While addressing the overall architecture, the project team also had discussions with the community on the traffic flow to and from the site. “Originally, the plan was to be able to drive straight through onto Fifth Street, but the community pushed back against that idea because they didn’t want any hospital traffic on that road,” says Wright. Residents also opposed a planned entrance on Eighth Avenue because they didn’t want the hospital functions facing that direction, Mayendia adds.

The solution was to remove the additional entrance on the avenue side of the building and instead create one main entrance, called a motor lobby, for pedestrian and motor traffic on Sixth Street, with cars coming in and out this one side, Wright says. To make the space feel approachable and less like a garage, the project team decided to turn it into an extension of the center’s main double-height lobby, covering a portion of the ceiling in the same warm wood-like material found inside the building and installing a colorful, mosaic-like mural, “Colors of the Neighborhood,” near the entrance. “[We decided] we’re going to make a beautiful lobby, but it’s going to extend to the outside and it’s going to, in a way, reach out to the community through this piece,” Mayendia says.

Interior features
Inside the entrance, a spacious lobby greets patients and visitors along with a café, patient education center, conference rooms, and light-filled waiting areas on the ground floor. Ambassadors assist patients upon arrival by checking them in using digital kiosks and then guiding them to the elevators or the turnstile (if taking the stairs connecting to the first floor), where patients are greeted by another ambassador at their destination floor.

The building’s lower level houses gastrointestinal care and special procedures along with valet parking, which takes up an entire underground level. Imaging and pre-admission testing are located on the first floor, cardiology and pre- and post-surgery on the second, a surgery suite on the third, orthopedics on the fourth, and the cancer center and infusion
department composing the sixth floor. The seventh floor is dedicated to mechanical.

Guided by the client’s request for a sophisticated and timeless approach, interior designer Christina Peters, a senior associate at Perkins Eastman (New York), says the overall concept for the interior design references an “urban park” theme using nature-inspired materials and hues, along with the colors and vibrancy of the Park Slope community. Materials include large-scale porcelain tile and terrazzo flooring in the lobby; wood-like laminate wall panels on the ceiling, hallway walls, and accent walls in clinical areas; and luxury vinyl tile in key areas such as conference rooms and community spaces.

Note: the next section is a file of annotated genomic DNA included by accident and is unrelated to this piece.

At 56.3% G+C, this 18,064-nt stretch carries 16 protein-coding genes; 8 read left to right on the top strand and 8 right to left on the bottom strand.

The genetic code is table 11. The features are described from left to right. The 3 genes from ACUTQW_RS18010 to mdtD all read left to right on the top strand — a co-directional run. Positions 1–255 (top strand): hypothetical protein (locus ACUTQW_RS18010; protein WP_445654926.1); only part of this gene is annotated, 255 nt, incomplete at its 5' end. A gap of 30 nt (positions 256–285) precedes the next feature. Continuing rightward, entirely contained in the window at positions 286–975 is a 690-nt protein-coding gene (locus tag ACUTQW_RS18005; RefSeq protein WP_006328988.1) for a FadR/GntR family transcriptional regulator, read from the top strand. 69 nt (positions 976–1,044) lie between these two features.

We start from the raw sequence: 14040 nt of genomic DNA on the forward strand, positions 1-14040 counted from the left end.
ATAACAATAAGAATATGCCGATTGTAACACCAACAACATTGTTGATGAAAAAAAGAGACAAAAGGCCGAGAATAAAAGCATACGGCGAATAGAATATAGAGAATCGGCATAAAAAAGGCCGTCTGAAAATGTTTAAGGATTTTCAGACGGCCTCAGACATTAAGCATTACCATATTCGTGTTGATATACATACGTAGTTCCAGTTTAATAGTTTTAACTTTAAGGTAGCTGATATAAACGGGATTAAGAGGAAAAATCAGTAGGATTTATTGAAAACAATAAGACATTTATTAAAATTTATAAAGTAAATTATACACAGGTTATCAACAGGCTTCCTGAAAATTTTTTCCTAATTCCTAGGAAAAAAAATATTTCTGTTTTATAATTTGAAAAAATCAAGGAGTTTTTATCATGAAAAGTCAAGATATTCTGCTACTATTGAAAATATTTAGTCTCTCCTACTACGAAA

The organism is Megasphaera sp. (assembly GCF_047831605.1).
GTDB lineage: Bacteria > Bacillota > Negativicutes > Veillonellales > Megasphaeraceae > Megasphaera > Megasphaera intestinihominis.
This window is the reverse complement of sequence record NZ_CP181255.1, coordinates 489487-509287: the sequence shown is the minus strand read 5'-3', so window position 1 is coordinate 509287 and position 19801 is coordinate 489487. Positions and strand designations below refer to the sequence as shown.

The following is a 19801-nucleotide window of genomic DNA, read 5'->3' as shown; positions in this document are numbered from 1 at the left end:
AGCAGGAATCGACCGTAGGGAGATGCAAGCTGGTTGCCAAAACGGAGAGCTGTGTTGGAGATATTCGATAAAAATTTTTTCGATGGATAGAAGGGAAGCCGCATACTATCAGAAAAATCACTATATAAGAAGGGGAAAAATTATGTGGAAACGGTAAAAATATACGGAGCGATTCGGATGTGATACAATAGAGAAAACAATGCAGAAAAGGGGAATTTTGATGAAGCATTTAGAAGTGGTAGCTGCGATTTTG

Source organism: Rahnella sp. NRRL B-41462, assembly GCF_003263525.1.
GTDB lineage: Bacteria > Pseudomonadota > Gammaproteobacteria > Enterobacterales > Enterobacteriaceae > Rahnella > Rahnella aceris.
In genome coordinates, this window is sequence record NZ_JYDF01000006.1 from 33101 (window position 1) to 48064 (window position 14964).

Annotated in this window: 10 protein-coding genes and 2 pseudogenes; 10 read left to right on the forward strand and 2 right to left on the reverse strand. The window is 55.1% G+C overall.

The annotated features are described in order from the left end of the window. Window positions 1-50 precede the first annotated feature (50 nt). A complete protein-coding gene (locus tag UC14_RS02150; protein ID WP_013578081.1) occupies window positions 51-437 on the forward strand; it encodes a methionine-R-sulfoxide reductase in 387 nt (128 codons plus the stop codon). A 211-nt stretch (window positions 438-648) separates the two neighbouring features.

Color is presented mostly through the furniture and artwork, which includes pieces from Brooklyn-based artists to further connect the facility and the community. “The color palette consists of mainly warm and cool neutral colors for the base finishes, with wood tones to give it warmth throughout,” Peters says.

Evolving setting
The project experienced a change of ownership in 2016 when New York Methodist Hospital became part of the NewYork-Presbyterian system. “New York Methodist Hospital had a longstanding relationship with NewYork-Presbyterian,” says Wright. As a result, the project was paused for a few months so the new owner could undertake an audit.

That led to some last-minute program changes, including the addition of a pharmacy in the sixth-floor infusion center to increase the profile of the cancer program as well as a dedicated pediatric suite within the surgery area for additional security and to improve the patient experience. “That entailed us moving a few program pieces around the building, such as ancillary services in the surgery suite, and then creating two separate entrances, one for children and one for adults, into the pre- and post-surgery area,” Wright says. Next up is the completion of a women’s center in shell space on the fifth floor and part of the third.

Despite the challenges, the design team says it was able to deliver a facility that serves the needs of both the client and the community. “It’s a highly modern building with the latest medical technology, and yet the building is able to fit well in a historical neighborhood,”
Mayendia says.

Joann Plockova is a freelance writer based between Jupiter, Fla., and Prague, Czech Republic. She can be reached at joann.plockova@gmail.com.